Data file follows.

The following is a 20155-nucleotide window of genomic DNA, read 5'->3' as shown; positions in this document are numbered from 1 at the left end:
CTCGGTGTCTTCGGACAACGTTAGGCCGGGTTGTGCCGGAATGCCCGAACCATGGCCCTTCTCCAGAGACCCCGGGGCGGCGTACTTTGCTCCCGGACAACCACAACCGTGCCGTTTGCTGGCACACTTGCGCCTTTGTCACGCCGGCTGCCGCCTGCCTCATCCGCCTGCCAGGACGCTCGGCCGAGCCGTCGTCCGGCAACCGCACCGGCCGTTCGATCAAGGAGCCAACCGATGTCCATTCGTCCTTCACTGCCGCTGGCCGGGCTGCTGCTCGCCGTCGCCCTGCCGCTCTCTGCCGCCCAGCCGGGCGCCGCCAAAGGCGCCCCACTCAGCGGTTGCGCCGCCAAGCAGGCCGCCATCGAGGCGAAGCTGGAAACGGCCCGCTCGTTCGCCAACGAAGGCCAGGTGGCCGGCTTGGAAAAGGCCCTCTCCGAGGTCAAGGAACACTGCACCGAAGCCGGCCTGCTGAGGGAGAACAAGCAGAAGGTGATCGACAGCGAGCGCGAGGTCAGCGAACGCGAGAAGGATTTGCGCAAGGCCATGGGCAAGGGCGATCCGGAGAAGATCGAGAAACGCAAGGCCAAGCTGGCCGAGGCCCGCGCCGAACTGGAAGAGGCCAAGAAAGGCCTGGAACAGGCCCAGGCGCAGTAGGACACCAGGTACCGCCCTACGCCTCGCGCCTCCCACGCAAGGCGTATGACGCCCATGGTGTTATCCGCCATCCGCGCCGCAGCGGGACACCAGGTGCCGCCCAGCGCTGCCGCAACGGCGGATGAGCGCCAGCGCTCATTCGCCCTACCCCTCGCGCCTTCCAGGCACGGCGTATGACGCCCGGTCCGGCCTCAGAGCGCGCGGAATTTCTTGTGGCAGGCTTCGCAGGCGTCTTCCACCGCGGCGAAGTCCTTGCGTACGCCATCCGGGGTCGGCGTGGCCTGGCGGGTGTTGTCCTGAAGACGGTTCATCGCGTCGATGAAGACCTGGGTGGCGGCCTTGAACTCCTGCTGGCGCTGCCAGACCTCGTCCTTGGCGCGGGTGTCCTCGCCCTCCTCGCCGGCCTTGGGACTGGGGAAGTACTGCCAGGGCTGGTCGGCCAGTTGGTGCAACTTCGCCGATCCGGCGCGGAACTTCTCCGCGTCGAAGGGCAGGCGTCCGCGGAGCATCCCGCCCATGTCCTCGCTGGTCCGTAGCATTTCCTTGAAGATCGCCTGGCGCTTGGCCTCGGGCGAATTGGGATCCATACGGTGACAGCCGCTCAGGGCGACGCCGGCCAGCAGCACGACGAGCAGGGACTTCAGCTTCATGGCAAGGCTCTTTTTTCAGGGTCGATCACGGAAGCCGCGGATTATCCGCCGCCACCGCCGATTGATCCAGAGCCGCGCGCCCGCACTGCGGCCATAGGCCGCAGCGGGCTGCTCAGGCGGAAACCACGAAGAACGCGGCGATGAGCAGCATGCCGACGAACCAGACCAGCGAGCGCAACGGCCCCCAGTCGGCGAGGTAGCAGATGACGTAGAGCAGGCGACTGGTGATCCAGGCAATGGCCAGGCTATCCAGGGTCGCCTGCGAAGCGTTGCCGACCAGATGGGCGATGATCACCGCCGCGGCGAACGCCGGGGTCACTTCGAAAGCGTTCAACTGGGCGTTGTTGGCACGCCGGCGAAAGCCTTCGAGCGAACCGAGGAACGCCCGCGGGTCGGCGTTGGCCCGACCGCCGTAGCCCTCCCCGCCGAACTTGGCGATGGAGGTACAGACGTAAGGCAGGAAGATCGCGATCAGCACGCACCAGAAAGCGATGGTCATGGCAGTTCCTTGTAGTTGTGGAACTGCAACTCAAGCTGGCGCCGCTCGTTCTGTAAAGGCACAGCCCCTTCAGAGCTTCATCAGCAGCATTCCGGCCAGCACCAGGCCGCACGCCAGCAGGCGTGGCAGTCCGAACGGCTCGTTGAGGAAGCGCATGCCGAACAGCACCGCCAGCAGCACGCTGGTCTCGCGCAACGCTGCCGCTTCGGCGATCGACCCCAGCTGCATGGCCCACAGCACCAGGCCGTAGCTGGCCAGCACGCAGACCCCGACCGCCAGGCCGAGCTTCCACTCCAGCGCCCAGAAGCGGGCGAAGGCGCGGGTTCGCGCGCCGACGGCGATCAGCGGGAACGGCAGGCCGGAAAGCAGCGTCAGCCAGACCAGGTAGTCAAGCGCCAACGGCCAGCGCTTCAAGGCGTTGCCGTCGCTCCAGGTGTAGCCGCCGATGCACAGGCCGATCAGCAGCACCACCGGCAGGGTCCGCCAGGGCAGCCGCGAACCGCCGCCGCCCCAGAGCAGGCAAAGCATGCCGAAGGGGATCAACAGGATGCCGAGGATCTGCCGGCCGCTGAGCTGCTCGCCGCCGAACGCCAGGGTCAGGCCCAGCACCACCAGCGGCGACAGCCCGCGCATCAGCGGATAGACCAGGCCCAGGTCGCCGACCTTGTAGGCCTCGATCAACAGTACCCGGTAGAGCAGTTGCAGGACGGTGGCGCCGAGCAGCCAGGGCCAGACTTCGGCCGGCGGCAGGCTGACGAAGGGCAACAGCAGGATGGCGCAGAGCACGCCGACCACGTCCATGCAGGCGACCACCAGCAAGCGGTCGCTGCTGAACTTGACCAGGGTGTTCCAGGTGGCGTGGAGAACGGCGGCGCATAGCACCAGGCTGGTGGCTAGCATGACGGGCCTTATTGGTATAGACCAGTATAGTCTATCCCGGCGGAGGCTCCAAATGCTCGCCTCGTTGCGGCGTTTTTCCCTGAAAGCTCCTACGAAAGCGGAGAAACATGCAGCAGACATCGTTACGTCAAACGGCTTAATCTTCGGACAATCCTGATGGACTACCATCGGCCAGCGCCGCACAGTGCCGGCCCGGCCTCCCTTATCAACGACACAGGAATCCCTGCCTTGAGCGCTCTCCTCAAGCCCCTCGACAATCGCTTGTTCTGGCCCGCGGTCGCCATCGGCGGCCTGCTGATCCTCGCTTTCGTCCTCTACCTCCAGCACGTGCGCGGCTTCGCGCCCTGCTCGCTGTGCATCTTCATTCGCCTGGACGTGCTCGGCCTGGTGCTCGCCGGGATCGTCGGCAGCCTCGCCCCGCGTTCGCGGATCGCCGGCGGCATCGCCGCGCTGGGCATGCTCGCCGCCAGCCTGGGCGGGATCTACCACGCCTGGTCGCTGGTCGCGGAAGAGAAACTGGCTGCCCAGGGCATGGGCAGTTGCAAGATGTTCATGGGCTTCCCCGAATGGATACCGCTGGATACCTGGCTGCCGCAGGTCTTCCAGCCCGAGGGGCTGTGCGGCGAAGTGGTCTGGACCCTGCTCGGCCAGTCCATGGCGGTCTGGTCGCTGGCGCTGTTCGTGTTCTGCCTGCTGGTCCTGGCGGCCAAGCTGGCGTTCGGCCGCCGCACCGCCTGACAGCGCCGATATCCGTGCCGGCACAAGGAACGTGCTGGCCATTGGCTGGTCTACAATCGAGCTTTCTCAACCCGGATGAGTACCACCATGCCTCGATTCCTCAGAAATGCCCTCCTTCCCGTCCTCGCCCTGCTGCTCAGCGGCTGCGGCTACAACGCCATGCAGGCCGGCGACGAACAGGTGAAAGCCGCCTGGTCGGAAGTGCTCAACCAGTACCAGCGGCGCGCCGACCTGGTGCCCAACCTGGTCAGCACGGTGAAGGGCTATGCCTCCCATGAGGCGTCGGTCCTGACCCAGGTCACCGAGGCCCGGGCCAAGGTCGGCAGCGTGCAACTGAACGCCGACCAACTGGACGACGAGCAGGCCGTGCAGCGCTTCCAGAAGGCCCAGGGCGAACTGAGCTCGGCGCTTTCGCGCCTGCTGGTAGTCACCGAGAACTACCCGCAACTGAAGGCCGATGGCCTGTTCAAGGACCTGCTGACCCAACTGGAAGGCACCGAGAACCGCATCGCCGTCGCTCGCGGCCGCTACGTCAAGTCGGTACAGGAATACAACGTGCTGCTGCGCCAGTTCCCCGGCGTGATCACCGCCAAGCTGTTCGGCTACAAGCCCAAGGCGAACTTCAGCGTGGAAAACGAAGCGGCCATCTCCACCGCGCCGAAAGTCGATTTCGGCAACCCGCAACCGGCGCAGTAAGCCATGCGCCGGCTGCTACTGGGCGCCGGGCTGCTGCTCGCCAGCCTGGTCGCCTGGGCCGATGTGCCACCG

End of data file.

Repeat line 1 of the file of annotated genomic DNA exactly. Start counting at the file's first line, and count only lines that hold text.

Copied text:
The following is a 20155-nucleotide window of genomic DNA, read 5'->3' as shown; positions in this document are numbered from 1 at the left end: